Today, I will share some highlight of what I read in 2021. If anything interests you, click on the book covers to take you to Amazon.
Highlights of 2021
The Vanished Days by Susanna Kearsley – I absolutely loved The Winter Sea and The Firebird by this author. The Vanished Days is a prequel to this Scottish/Slains series. The author employs her typical epic storytelling combined with her keen ability to drop clues and reveal truths in a way Kearsley historical fiction fans have come to appreciate.
A Song of Flight by Juliet Marillier – This book was a beautiful wrap -up for Marillier’s Warrior Bards fantasy series. I was crying at the beginning (sadness) and at the end (happiness). I am such a fan of her beautiful storytelling.
Plan for the Worst by Jodi Taylor – Every book in this series both breaks my heart and gives me hope. But this one was so, so, so! If you read the series you understand. If you don’t read the series – you should! Definitely one of the best of the time-travel series out there.
Project Hail Mary by Andy Weir – A lot of science gobbledygook wrapped up in a drama of world-ending crisis, friendship, heartbreak and triumph. My first Andy Weir book – I’d read him again.
New books in series I love to follow…
These are the series I keep reading. Mind you, not all series keep me interested past 3 books. A fact, I think, that some authors have figured out because they end series with book 3. But these are stories that I have not grown tired of, in fact I look forward to more of them. I will continue to read them as long as the authors continue to write them:
King of Pain (Interstellar Rescue) by Donna S. Frelick – Scifi Romance
Cosmic Boom (Project Enterprise) by Pauline Baird Jones – Scifi Romance
Books 1-6 in Celine Jeanjean’s Razor’s Edge series – Urban Fantasy
Books 3 and 4 in The Fae Files by Cecilia Dominic – Paranormal Romance
A Wicked Conceit (Lady Darby) by Anna Lee Huber – Historical Mystery
I normally gravitate to books about strong-willed heterosexual women and the men they love. Occasionally I read outside my box and this year I found two I really liked.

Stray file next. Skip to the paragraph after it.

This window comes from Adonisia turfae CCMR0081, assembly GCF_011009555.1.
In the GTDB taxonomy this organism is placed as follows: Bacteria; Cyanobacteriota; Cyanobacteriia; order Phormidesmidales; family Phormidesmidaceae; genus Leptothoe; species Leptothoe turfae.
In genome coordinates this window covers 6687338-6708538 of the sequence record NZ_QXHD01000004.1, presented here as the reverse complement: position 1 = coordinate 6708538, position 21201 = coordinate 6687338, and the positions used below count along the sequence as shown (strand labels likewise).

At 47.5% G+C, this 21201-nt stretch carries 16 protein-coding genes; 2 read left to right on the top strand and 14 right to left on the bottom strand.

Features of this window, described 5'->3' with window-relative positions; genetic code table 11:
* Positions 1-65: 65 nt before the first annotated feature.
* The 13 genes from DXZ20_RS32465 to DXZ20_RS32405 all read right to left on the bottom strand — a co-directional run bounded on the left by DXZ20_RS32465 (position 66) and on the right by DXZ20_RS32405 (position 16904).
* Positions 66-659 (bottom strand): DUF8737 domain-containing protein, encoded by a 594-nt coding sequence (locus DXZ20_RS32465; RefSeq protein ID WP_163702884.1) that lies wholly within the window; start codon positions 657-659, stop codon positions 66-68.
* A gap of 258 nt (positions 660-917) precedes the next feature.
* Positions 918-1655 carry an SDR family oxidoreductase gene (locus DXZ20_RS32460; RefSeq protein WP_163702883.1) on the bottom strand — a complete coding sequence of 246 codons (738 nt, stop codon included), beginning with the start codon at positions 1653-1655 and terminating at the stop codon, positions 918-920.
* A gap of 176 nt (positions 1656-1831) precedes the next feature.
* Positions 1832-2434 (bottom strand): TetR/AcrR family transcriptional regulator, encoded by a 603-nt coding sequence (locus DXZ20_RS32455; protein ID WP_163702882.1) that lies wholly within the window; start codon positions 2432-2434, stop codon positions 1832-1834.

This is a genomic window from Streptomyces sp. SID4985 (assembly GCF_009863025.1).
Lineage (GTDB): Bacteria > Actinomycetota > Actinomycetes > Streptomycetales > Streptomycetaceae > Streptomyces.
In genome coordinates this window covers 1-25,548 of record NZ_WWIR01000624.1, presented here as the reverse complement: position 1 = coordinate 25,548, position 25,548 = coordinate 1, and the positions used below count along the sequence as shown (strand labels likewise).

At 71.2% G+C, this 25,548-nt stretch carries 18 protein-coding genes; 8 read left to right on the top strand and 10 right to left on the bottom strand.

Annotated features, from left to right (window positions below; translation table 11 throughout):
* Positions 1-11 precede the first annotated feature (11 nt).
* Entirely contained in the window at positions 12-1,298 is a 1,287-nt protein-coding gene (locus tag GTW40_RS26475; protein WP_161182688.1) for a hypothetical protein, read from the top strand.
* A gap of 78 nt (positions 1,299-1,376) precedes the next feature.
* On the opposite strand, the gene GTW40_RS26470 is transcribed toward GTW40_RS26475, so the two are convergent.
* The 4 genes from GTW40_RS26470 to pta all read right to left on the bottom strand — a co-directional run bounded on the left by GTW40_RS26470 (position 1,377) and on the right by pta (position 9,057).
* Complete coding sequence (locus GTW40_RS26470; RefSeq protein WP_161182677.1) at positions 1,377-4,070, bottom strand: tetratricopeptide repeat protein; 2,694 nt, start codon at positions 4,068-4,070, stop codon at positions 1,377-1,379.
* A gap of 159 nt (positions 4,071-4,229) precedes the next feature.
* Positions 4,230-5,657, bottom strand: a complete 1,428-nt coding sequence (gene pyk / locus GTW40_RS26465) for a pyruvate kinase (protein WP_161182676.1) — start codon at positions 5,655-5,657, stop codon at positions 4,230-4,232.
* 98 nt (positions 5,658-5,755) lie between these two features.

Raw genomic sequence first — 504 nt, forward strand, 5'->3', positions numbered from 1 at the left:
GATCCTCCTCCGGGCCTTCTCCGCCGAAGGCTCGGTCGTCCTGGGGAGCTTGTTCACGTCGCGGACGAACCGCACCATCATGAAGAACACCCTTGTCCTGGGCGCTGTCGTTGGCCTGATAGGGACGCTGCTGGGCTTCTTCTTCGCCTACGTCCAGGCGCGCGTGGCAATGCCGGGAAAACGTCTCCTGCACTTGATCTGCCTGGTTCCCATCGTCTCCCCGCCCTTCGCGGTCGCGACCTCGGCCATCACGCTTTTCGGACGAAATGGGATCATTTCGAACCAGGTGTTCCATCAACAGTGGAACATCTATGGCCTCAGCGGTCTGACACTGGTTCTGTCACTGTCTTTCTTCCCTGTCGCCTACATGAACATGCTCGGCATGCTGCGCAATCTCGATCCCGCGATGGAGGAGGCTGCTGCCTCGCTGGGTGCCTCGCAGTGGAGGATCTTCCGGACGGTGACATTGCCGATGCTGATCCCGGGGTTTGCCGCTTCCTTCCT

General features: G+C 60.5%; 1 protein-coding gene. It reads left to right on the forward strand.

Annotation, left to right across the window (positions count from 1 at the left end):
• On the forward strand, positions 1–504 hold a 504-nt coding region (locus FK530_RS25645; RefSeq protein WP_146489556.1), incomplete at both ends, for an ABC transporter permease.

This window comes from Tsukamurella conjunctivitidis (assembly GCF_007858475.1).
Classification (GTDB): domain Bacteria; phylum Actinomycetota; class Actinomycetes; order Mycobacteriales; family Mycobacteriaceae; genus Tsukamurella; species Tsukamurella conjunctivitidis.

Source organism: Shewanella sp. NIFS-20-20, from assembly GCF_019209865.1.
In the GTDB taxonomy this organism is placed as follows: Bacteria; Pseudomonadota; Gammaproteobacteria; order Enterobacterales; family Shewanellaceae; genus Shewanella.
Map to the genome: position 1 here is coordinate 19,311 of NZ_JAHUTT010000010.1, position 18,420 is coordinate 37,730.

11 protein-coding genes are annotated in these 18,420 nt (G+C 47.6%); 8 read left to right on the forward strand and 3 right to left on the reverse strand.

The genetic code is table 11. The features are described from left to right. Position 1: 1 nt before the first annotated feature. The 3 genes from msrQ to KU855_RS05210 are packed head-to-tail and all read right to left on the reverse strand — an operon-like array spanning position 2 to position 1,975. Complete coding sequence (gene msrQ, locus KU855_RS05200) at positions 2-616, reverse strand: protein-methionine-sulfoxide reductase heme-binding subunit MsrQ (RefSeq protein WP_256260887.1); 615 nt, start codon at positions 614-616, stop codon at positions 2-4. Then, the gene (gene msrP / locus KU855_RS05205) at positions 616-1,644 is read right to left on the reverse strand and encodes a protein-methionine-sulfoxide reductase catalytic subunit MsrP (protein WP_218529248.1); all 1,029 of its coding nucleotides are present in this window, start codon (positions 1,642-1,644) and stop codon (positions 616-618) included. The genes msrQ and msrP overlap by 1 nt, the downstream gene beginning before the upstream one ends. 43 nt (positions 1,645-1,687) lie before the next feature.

The Lady’s Guide to Celestial Mechanics by Olivia Waite is a historical romance about two women who really prefer to have control over their own lives. Winter’s Orbit by new author Everina Maxwell is scifi romance and one of my favorite books of the year. It features two men from different worlds who find out how much they want each other while solving a techno-political mystery.
Cozy mysteries are like the sherbet course between other courses. They cleanse the palette. Vampire Knitting Club series by Nancy Warren is a funny, fun series that combines mystery, paranormal and fine needlework – a combination that can’t be beat!
What’s wrong with this world?
Over the last two years, much has happened that has made me consider writing blogs that reflect more personal socio-political views. But this blog is about enjoying great books, so you will not see those types of posts here. However, I am not against recommending books that either reflect a personal view or give you cause the think about what is wrong with this world.
Emergency Skin by N.K. Jemison – Brilliant Scifi short story! When the elite humans need to return to the Earth they abandoned for a better life, they might find out they are not so elite after all.
A Wolf After My Own Heart by MaryJanice Davidson – this paranormal romance has so many hilarious and sobering comments about characters and events in the story that reflect what is going on in the real world. I will definitely continue to read this author.
Axiom’s End and Truth of the Divine by Lindsay Ellis – I enjoyed both of these scifi stories about first contact. One of the major premises is that a little leads to a lot. That is a very simplified statement, but if you consider that this can apply to limiting individual rights or censorship, it says a lot.
I read 3 books in the Dragonfury series from Coreen Callahan. She does a fine job telling the story of heroic male dragon shifters finding their high energy females. Easy to read, fast moving plots. Fun! I’ve read all of Patricia Briggs Alpha and Omega series, but before 2021, had never read any of the related Mercy Thompson series. Books 1-5 on audiobook sped by and I hope to catch up the rest of the series in 2022. I really like coyote walker Mercy Thompson and werewolf Adam Hauptman. The ties to Alpha and Omega is just an added benefit.